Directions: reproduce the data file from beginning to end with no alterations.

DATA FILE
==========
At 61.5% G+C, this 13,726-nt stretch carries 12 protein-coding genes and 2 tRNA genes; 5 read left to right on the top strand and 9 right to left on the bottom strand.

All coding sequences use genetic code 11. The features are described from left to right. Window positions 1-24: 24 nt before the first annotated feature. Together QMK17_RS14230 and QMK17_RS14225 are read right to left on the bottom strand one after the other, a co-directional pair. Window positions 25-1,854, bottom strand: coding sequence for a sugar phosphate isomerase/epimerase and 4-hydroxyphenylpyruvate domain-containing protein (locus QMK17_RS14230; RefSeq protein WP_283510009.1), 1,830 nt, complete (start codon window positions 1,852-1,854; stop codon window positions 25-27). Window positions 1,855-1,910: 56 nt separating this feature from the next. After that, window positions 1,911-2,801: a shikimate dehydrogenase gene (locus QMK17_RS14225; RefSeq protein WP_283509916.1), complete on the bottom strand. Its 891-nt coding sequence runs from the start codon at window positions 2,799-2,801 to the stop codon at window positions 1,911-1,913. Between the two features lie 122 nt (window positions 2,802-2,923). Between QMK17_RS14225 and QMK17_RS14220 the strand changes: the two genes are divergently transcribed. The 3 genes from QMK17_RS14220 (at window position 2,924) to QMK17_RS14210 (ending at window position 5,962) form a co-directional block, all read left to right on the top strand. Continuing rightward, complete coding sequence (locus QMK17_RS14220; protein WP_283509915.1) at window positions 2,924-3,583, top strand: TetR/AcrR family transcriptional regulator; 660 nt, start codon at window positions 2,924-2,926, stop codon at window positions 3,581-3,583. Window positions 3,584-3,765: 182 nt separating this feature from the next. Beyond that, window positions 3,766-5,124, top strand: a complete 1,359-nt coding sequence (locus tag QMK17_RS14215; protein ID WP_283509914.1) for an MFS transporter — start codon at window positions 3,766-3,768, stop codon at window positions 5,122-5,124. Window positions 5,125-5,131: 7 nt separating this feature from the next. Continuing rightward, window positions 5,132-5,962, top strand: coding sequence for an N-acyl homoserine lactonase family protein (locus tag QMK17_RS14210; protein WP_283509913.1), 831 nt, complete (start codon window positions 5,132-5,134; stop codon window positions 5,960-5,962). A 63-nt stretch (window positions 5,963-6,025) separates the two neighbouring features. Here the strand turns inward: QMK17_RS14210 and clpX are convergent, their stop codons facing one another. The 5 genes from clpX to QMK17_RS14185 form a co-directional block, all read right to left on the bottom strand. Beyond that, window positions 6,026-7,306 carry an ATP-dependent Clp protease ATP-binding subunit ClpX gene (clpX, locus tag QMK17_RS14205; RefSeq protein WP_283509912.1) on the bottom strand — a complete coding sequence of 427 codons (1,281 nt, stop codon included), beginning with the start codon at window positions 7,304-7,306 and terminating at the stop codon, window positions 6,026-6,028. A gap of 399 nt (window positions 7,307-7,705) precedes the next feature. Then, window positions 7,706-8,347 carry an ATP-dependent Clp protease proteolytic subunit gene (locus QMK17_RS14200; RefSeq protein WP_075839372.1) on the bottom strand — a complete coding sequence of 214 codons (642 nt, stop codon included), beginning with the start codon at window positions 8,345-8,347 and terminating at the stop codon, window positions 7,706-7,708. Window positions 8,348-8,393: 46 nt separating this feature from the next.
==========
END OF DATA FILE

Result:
At 61.5% G+C, this 13,726-nt stretch carries 12 protein-coding genes and 2 tRNA genes; 5 read left to right on the top strand and 9 right to left on the bottom strand.

All coding sequences use genetic code 11. The features are described from left to right. Window positions 1-24: 24 nt before the first annotated feature. Together QMK17_RS14230 and QMK17_RS14225 are read right to left on the bottom strand one after the other, a co-directional pair. Window positions 25-1,854, bottom strand: coding sequence for a sugar phosphate isomerase/epimerase and 4-hydroxyphenylpyruvate domain-containing protein (locus QMK17_RS14230; RefSeq protein WP_283510009.1), 1,830 nt, complete (start codon window positions 1,852-1,854; stop codon window positions 25-27). Window positions 1,855-1,910: 56 nt separating this feature from the next. After that, window positions 1,911-2,801: a shikimate dehydrogenase gene (locus QMK17_RS14225; RefSeq protein WP_283509916.1), complete on the bottom strand. Its 891-nt coding sequence runs from the start codon at window positions 2,799-2,801 to the stop codon at window positions 1,911-1,913. Between the two features lie 122 nt (window positions 2,802-2,923). Between QMK17_RS14225 and QMK17_RS14220 the strand changes: the two genes are divergently transcribed. The 3 genes from QMK17_RS14220 (at window position 2,924) to QMK17_RS14210 (ending at window position 5,962) form a co-directional block, all read left to right on the top strand. Continuing rightward, complete coding sequence (locus QMK17_RS14220; protein WP_283509915.1) at window positions 2,924-3,583, top strand: TetR/AcrR family transcriptional regulator; 660 nt, start codon at window positions 2,924-2,926, stop codon at window positions 3,581-3,583. Window positions 3,584-3,765: 182 nt separating this feature from the next. Beyond that, window positions 3,766-5,124, top strand: a complete 1,359-nt coding sequence (locus tag QMK17_RS14215; protein ID WP_283509914.1) for an MFS transporter — start codon at window positions 3,766-3,768, stop codon at window positions 5,122-5,124. Window positions 5,125-5,131: 7 nt separating this feature from the next. Continuing rightward, window positions 5,132-5,962, top strand: coding sequence for an N-acyl homoserine lactonase family protein (locus tag QMK17_RS14210; protein WP_283509913.1), 831 nt, complete (start codon window positions 5,132-5,134; stop codon window positions 5,960-5,962). A 63-nt stretch (window positions 5,963-6,025) separates the two neighbouring features. Here the strand turns inward: QMK17_RS14210 and clpX are convergent, their stop codons facing one another. The 5 genes from clpX to QMK17_RS14185 form a co-directional block, all read right to left on the bottom strand. Beyond that, window positions 6,026-7,306 carry an ATP-dependent Clp protease ATP-binding subunit ClpX gene (clpX, locus tag QMK17_RS14205; RefSeq protein WP_283509912.1) on the bottom strand — a complete coding sequence of 427 codons (1,281 nt, stop codon included), beginning with the start codon at window positions 7,304-7,306 and terminating at the stop codon, window positions 6,026-6,028. A gap of 399 nt (window positions 7,307-7,705) precedes the next feature. Then, window positions 7,706-8,347 carry an ATP-dependent Clp protease proteolytic subunit gene (locus QMK17_RS14200; RefSeq protein WP_075839372.1) on the bottom strand — a complete coding sequence of 214 codons (642 nt, stop codon included), beginning with the start codon at window positions 8,345-8,347 and terminating at the stop codon, window positions 7,706-7,708. Window positions 8,348-8,393: 46 nt separating this feature from the next.